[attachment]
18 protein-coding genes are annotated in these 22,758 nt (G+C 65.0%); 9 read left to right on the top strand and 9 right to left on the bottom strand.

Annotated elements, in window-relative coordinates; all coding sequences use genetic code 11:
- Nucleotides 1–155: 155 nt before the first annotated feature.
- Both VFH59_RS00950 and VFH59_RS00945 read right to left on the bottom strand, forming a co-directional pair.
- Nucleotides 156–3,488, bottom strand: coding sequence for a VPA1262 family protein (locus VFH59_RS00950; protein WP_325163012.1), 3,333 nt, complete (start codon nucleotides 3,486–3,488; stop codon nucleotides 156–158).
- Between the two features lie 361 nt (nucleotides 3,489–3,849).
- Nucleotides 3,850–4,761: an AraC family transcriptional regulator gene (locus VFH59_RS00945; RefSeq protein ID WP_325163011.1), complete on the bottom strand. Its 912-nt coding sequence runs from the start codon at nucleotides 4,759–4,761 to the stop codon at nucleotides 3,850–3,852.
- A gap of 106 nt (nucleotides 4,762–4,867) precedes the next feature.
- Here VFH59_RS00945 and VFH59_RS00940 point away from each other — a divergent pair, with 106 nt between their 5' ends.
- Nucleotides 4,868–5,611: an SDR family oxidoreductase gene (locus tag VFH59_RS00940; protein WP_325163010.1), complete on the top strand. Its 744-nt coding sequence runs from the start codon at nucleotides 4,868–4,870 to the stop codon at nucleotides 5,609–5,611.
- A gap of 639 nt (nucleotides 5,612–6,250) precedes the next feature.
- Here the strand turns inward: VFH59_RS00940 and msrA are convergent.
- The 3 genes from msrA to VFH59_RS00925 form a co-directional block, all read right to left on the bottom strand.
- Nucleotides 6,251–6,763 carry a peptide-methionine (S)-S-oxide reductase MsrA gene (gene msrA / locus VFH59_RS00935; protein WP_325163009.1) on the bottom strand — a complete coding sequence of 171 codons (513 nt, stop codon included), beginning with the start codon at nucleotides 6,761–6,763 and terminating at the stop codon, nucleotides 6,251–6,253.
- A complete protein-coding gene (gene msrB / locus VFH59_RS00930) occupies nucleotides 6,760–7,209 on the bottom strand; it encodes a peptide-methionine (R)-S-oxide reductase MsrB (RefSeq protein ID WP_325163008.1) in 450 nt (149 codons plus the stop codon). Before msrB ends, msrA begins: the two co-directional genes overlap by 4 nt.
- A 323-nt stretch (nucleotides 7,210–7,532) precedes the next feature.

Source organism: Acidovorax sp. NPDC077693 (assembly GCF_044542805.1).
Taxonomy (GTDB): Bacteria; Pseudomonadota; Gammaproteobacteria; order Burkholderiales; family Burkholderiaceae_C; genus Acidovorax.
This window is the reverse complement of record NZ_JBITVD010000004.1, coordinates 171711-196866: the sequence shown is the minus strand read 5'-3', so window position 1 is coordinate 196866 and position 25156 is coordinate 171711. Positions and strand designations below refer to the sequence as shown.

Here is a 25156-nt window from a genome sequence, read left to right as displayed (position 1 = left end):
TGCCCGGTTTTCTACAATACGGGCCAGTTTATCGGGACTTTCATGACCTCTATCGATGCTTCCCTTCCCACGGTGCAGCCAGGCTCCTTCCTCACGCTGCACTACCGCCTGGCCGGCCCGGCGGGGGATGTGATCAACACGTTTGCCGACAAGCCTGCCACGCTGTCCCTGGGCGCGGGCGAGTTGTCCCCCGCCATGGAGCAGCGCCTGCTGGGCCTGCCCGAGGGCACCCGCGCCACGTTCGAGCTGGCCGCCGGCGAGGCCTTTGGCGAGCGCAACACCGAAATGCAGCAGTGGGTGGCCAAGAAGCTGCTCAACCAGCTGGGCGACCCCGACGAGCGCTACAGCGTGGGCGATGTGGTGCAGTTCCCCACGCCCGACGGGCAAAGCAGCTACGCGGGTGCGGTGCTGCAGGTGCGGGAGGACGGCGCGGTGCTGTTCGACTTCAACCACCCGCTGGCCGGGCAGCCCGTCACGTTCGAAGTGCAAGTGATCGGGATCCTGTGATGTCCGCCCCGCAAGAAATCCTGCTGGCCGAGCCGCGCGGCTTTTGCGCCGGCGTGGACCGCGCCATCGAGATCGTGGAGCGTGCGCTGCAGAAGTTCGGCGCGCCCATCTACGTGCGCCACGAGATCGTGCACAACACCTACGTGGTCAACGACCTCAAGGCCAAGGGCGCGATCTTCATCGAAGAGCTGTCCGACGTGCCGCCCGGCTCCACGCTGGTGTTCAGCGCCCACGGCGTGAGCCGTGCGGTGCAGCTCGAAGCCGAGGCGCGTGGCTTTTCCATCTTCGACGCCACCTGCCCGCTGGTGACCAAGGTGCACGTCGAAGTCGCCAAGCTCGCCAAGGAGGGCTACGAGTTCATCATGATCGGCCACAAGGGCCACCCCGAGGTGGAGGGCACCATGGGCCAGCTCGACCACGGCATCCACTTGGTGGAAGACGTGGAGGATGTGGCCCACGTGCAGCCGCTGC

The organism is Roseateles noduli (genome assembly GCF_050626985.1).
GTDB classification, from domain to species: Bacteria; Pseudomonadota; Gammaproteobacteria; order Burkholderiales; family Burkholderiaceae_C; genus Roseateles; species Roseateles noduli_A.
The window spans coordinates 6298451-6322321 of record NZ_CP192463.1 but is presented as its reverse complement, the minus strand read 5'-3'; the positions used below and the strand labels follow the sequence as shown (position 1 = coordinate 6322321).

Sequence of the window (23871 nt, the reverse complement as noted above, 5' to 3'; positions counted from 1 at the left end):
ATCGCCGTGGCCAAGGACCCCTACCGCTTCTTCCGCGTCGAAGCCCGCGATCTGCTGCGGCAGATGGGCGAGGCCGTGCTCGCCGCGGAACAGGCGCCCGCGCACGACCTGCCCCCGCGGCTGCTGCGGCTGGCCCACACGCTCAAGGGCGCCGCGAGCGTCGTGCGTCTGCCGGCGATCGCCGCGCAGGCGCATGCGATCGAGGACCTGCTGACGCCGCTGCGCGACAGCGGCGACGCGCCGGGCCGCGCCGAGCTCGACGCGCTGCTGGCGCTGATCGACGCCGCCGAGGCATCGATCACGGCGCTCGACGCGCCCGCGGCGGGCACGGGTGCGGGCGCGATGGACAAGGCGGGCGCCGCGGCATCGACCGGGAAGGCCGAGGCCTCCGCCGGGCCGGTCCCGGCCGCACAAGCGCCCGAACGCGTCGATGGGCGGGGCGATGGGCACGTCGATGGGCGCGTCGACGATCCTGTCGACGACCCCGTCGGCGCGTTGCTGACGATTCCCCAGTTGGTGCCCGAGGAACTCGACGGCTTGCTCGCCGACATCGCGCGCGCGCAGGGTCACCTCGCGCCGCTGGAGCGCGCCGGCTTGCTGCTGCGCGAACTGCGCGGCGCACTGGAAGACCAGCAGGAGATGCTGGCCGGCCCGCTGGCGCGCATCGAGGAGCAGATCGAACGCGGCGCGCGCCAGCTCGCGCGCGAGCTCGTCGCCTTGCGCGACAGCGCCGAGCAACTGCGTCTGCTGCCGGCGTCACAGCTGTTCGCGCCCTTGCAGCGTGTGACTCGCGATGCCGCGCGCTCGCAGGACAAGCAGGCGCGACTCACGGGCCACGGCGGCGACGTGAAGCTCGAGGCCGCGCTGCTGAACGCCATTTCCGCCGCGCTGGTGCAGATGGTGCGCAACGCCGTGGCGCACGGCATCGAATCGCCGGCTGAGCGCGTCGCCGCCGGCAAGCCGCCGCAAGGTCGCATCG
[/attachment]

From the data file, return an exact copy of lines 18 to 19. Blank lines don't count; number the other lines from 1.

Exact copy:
Taxonomy (GTDB): Bacteria; Pseudomonadota; Gammaproteobacteria; order Burkholderiales; family Burkholderiaceae_C; genus Acidovorax.
This window is the reverse complement of record NZ_JBITVD010000004.1, coordinates 171711-196866: the sequence shown is the minus strand read 5'-3', so window position 1 is coordinate 196866 and position 25156 is coordinate 171711. Positions and strand designations below refer to the sequence as shown.